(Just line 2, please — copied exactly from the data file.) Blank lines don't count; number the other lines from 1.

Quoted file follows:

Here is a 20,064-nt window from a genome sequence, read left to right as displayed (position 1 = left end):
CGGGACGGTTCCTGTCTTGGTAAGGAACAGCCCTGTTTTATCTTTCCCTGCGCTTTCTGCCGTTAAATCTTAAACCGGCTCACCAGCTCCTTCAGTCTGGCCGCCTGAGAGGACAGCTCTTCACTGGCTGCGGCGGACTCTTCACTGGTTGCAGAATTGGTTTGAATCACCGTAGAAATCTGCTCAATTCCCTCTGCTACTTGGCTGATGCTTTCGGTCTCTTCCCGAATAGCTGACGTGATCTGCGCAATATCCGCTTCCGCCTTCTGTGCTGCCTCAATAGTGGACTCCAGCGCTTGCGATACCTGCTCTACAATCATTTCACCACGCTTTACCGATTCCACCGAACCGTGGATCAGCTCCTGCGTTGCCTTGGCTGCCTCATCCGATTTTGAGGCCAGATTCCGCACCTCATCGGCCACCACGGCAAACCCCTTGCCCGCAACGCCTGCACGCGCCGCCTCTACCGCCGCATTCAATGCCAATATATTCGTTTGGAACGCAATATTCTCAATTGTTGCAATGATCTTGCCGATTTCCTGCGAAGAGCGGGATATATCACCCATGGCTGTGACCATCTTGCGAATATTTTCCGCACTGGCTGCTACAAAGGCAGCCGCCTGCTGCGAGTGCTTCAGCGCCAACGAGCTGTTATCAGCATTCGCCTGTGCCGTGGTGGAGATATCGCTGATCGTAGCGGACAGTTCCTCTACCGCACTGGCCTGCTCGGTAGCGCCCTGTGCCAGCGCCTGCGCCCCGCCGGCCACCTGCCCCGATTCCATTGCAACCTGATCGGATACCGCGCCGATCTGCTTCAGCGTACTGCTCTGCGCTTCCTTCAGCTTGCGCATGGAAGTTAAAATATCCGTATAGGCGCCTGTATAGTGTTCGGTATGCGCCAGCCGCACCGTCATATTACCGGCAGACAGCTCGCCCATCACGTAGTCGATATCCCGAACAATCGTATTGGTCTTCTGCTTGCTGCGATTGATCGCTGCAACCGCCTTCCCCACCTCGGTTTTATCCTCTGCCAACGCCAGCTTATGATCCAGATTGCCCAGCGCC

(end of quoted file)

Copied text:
CGGGACGGTTCCTGTCTTGGTAAGGAACAGCCCTGTTTTATCTTTCCCTGCGCTTTCTGCCGTTAAATCTTAAACCGGCTCACCAGCTCCTTCAGTCTGGCCGCCTGAGAGGACAGCTCTTCACTGGCTGCGGCGGACTCTTCACTGGTTGCAGAATTGGTTTGAATCACCGTAGAAATCTGCTCAATTCCCTCTGCTACTTGGCTGATGCTTTCGGTCTCTTCCCGAATAGCTGACGTGATCTGCGCAATATCCGCTTCCGCCTTCTGTGCTGCCTCAATAGTGGACTCCAGCGCTTGCGATACCTGCTCTACAATCATTTCACCACGCTTTACCGATTCCACCGAACCGTGGATCAGCTCCTGCGTTGCCTTGGCTGCCTCATCCGATTTTGAGGCCAGATTCCGCACCTCATCGGCCACCACGGCAAACCCCTTGCCCGCAACGCCTGCACGCGCCGCCTCTACCGCCGCATTCAATGCCAATATATTCGTTTGGAACGCAATATTCTCAATTGTTGCAATGATCTTGCCGATTTCCTGCGAAGAGCGGGATATATCACCCATGGCTGTGACCATCTTGCGAATATTTTCCGCACTGGCTGCTACAAAGGCAGCCGCCTGCTGCGAGTGCTTCAGCGCCAACGAGCTGTTATCAGCATTCGCCTGTGCCGTGGTGGAGATATCGCTGATCGTAGCGGACAGTTCCTCTACCGCACTGGCCTGCTCGGTAGCGCCCTGTGCCAGCGCCTGCGCCCCGCCGGCCACCTGCCCCGATTCCATTGCAACCTGATCGGATACCGCGCCGATCTGCTTCAGCGTACTGCTCTGCGCTTCCTTCAGCTTGCGCATGGAAGTTAAAATATCCGTATAGGCGCCTGTATAGTGTTCGGTATGCGCCAGCCGCACCGTCATATTACCGGCAGACAGCTCGCCCATCACGTAGTCGATATCCCGAACAATCGTATTGGTCTTCTGCTTGCTGCGATTGATCGCTGCAACCGCCTTCCCCACCTCGGTTTTATCCTCTGCCAACGCCAGCTTATGATCCAGATTGCCCAGCGCC